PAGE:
Faced with predictions that say skier visits will slip away like a beginner on a green run slowly but surely the National Ski Areas Association is developing a plan it hopes will turn the trend around.
The association has released a study of demographics and sociological changes predicted to occur over the course of the next 15 to 20 years and the outlook isn't good for ski areas.
"If all basic demographic trends remain the same, this study predicts that ski visits will drop from a present 51 million ski visits a year to 37 million. That is a 27 percent decrease over the course of the next 20 years," said Steamboat Ski and Resort Corp. President Chris Diamond.
The National Ski Areas Association's director of marketing, Rob Linde, says the results of the study are sobering.
"This is really important stuff," he said. "It can affect the entire economy of a town like Steamboat, and these numbers will have as much an effect on Steamboat as anyone."
But Linde sees the silver lining as well.
"Anytime you unfold something like this with the potential for the industry to head in a bad direction it has an eye-opening effect. If we don't act if we keep things status quo the effects of the changing demographics could be negative. The good side of the story is that we have the ability to change the numbers and bring them up. This 27-percent number a worst-case scenario shakes people up a little bit. But we have more control than we really thought."
The forecasted shrinkage in skier numbers can be attributed to Baby Boomers "retiring" from the sport, Diamond explained.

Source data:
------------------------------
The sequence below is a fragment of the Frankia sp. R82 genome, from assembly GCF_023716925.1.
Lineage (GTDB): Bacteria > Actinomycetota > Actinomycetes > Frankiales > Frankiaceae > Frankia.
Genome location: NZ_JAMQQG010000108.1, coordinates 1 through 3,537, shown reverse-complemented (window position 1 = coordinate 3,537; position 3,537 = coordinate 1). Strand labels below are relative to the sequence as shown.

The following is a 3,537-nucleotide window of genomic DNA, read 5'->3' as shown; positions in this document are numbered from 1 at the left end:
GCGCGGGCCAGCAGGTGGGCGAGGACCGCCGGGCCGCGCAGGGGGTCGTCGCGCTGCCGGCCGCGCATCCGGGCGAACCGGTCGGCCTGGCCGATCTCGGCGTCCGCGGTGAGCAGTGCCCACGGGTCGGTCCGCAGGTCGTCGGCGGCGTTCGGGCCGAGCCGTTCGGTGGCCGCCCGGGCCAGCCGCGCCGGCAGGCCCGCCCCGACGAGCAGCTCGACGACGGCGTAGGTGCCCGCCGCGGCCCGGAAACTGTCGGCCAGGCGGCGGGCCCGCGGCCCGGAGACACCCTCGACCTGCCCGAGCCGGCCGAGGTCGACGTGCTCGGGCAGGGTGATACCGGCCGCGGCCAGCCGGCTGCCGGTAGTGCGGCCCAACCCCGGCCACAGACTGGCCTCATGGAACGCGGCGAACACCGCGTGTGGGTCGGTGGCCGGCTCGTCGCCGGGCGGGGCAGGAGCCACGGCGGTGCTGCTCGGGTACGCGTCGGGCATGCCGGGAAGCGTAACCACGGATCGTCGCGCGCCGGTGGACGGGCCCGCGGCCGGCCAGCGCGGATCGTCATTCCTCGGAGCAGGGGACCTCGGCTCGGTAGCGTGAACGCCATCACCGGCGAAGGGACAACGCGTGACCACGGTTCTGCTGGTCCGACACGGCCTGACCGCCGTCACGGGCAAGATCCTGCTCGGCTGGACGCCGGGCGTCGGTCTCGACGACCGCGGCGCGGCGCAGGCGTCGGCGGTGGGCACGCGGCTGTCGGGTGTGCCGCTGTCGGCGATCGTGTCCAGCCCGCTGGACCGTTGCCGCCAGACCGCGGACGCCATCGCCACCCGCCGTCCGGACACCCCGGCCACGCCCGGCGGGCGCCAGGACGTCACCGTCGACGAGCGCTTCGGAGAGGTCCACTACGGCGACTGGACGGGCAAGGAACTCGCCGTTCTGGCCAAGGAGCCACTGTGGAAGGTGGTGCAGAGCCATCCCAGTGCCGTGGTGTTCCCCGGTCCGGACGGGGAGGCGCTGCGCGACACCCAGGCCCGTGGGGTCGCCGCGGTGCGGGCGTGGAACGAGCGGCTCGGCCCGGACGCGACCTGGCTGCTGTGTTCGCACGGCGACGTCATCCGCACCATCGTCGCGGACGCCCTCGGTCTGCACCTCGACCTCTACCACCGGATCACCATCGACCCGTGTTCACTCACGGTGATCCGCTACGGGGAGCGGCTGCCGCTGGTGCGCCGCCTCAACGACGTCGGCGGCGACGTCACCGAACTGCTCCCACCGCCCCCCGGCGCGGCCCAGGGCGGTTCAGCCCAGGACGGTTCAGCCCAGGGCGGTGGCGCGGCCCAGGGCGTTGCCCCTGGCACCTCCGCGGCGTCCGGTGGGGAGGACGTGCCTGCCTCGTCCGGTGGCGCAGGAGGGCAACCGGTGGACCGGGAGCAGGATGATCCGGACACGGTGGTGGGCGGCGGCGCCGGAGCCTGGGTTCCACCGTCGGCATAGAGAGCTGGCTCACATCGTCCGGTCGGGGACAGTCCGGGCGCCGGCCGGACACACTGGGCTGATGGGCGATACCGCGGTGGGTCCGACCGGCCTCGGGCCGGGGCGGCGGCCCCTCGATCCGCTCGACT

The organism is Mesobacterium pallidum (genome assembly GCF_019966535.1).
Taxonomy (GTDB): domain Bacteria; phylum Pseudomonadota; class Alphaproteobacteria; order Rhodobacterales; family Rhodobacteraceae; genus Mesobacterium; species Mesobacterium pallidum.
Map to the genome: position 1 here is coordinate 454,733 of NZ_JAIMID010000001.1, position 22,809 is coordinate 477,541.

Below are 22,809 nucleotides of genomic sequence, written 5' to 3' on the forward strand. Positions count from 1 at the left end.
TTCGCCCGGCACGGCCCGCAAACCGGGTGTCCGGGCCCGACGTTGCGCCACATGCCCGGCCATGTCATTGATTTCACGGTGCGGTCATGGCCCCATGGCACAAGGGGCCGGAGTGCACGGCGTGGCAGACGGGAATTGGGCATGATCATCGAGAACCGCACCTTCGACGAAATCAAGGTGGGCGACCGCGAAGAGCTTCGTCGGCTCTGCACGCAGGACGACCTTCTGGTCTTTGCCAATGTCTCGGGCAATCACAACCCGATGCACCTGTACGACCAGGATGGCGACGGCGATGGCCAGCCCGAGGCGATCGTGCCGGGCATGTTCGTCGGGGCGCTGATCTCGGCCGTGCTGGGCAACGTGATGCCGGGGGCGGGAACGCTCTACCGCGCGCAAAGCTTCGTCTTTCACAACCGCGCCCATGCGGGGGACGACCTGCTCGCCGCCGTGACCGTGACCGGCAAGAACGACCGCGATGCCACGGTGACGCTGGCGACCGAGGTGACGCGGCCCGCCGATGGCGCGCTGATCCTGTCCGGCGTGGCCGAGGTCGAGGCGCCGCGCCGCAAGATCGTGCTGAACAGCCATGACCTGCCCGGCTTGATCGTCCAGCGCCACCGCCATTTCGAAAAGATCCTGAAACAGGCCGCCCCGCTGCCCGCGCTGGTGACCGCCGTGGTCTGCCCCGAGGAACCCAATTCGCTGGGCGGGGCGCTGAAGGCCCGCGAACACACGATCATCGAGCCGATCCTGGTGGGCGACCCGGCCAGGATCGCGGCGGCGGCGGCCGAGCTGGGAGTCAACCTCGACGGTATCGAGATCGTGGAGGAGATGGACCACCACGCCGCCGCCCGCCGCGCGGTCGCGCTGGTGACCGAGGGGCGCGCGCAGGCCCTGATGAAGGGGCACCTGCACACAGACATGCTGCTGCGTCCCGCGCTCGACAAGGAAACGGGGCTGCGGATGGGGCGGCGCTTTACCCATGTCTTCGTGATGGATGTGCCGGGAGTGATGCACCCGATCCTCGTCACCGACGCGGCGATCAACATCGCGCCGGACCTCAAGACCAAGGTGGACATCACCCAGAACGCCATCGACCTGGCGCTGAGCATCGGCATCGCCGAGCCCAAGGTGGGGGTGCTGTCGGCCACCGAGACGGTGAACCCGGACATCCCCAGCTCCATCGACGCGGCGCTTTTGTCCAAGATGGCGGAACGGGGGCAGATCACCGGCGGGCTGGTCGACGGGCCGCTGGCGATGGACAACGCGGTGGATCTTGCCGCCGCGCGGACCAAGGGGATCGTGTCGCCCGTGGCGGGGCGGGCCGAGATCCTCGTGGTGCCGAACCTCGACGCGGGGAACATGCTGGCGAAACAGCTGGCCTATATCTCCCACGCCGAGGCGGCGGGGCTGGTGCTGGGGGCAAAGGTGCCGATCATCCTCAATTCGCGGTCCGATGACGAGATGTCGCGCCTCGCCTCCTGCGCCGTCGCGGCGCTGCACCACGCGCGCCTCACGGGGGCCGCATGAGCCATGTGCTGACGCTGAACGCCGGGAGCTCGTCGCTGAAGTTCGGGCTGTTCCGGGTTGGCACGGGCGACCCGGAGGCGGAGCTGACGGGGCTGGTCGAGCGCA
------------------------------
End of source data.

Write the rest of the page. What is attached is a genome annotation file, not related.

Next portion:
Members of the ski areas association and other industry representatives determined at recent a trade show in Orlando that there are two key factors in whether the sport of skiing shrinks or grows:| trial and conversion.
"What we're trying to do is seal up a leaky bucket," said Stacy Gardner of the ski areas association. "Right now about 15 percent of those who try skiing or snowboarding actually stick with it. We want to increase that percentage. That means the more people we have try it, hopefully the more will convert to full-time skiers and snowboarders."
To seal the bucket and stem the outflow of customers, the ski areas association has introduced a new plan called the "Six and One" formula.
The formula represents a specific goal. If the current number of people who try skiing and snowboarding can be increased by 6 percent a year, it would raise the number of retained, or converted, enthusiasts by 1 percent each year, Gardner said. Over the course of 15 years, then, the retention rate of 15 percent would move up to 25 percent. That would result in 60 million visits a year, Gardner said.
Because Steamboat is a destination resort, Diamond said there is not much it can do in terms of altering numbers significantly.
"We don't have the opportunity to influence large numbers of people the way, for example, Heavenly Valley in California does. They are adjacent to a larger population," Diamond said.
Nevertheless, Gardner seems to think Steamboat can contribute to the national goals.
"Right now, we're just introducing this concept of growth," she said. "It is an ongoing educational effort, and we will learn over the course of the years to come which marketing strategies work best. Basically, what we all need to do is teach a new generation to ski. Steamboat already has an excellent reputation for this because its ski school is so children-focused. Steamboat can absolutely contribute to achieving these goals."
"This forecasting model, which concentrates on trial and conversion, concentrates on our ability to bring more skiers into the sport to move them from a novice level to the 'core-group' of skiers. This is where we feel we'll have the most success in keeping numbers up," Linde said. "And Steamboat definitely has the ability to make first-time skiers' experiences more positive. Everyone knows how great skiing is in Steamboat."
The "Six-and-One" formula appears to place most of the new marketing burden on ski school instructors, but Linde said that isn't true.
"The idea is to see how people can come together to ensure that the first-time experience is a positive one," he said. "It involves lift operations, rental shops, airlines, lodging it's the whole resort experience."
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